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Elephants in Excess


The elephant population in South Africa is booming. That may sound like a good thing, but it’s actually a growing problem. The New York Times reported today that even Kruger National Park, the country’s biggest wildlife reserve, can’t handle the herds. Environmental minister Marthinus van Schalkwyk has come up with a potential solution: Kill some of the giants.

The idea, not surprisingly, is extremely unpopular with some environmentalists and researchers because elephants have a complex social structure, which makes it difficult to thin the populations without traumatizing the herd. An article in the New York Times Magazine last year discussed the affect on elephants when humans interfere:

Decades of poaching and culling and habitat loss, [researchers] claim, have so disrupted the intricate web of familial and societal relations by which young elephants have traditionally been raised in the wild, and by which established elephant herds are governed, that what we are now witnessing is nothing less than a precipitous collapse of elephant culture.

Elephants are also very intelligent. Researchers at the Wildlife Conservation Society recently realized that elephants are self-aware, a characteristic that they share with few other species, including humans.  

Unfortunately, they also have a significant impact on the lands where they roam. According to the article today in the New York Times:

That elephants are destructive is unquestioned. African elephants can eat as much as 5 percent of their weight and drink up to 50 gallons of water a day, and herds have been known to reduce forests and bushlands to treeless expanses of weeds, grass and broken stumps.

Perhaps understandably, some conservationists think that preserving the biodiversity in Kruger National Park should be prioritized over protecting the elephant population. (Government officials estimate that the number of elephants will grow to 34,000 by 2020—up from 20,000 animals now.)

The expanding elephant population might be a problem, but humans have done much more environmental harm by clearing forests and ripping resources from the ground. If self-awareness is something that we share with these creatures, maybe we should not resort to killing them and instead think of ways to reduce our impact on the earth.


Comments

I LOVED your final paragraph! This is so true. These animals have been resorted to living in protected locations when they once were able to roam all over Africa's continent. I am outraged of the plan to cull the elephants, especially when they understand the intelligence & sensitivity of this animal. It takes practically two years for an elephant to give birth. There is just so much incredible soul to this animal. It sickens me that they are unable to live freely and roam as they once were able to because of poachers & greed. Us, humans need to take a long hard look at what we are doing to this earth, and it's inhabitants.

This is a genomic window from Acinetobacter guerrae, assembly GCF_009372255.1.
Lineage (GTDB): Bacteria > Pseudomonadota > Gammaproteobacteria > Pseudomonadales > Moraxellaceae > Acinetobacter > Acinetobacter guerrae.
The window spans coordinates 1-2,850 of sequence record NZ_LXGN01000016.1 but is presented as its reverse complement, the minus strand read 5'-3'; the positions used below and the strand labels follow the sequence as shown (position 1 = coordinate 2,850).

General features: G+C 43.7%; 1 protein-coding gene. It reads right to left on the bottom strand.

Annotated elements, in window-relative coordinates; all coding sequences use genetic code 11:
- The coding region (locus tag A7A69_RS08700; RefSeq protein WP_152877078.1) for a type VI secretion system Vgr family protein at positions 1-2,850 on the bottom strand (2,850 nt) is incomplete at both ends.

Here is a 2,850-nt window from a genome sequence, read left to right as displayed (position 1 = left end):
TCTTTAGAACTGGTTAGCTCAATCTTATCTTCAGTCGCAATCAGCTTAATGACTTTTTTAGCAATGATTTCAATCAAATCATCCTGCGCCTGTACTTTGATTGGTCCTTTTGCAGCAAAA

I agree with Melissa. Let's invest money in more birth control and sex education projects in the areas outside of the park, to help "manage" the human population instead of killing off elephants. This is really a problem of our own hatching and resorting to killing, as we always seem to do, is not the answer.

As an animal lover and biologist it is always tough for me to see the impact that humans have had on wildlife. It is my job to make sure that governments do the right things and I have dedicated my life to it. Truthfully culling humans, while not a practical option, would help to solve the problem of the overpopulation of many of the animals we have here in Africa. We haven’t had a serious disease, food shortage or war to help control our population in a long time. Unfortunately the Elephants here in South Africa now are rapidly developing the first two of these problems. The closest two pods have started losing weight from lack of food and one is seriously ill. Starvation and malnutrition drives diseases. We have to control the population now. I have been asking for support to be able to finance birth control for the whole area, but as it is we now have no choice but to reduce the population. I cannot stand to watch these animals starve to death and die very sick painful deaths. We must cull some of them now before the entire worlds population of elephants is threatened by disease from further starvation. I am also searching for support to raise money for tranquilizers to reduce the stress on the animals to be removed.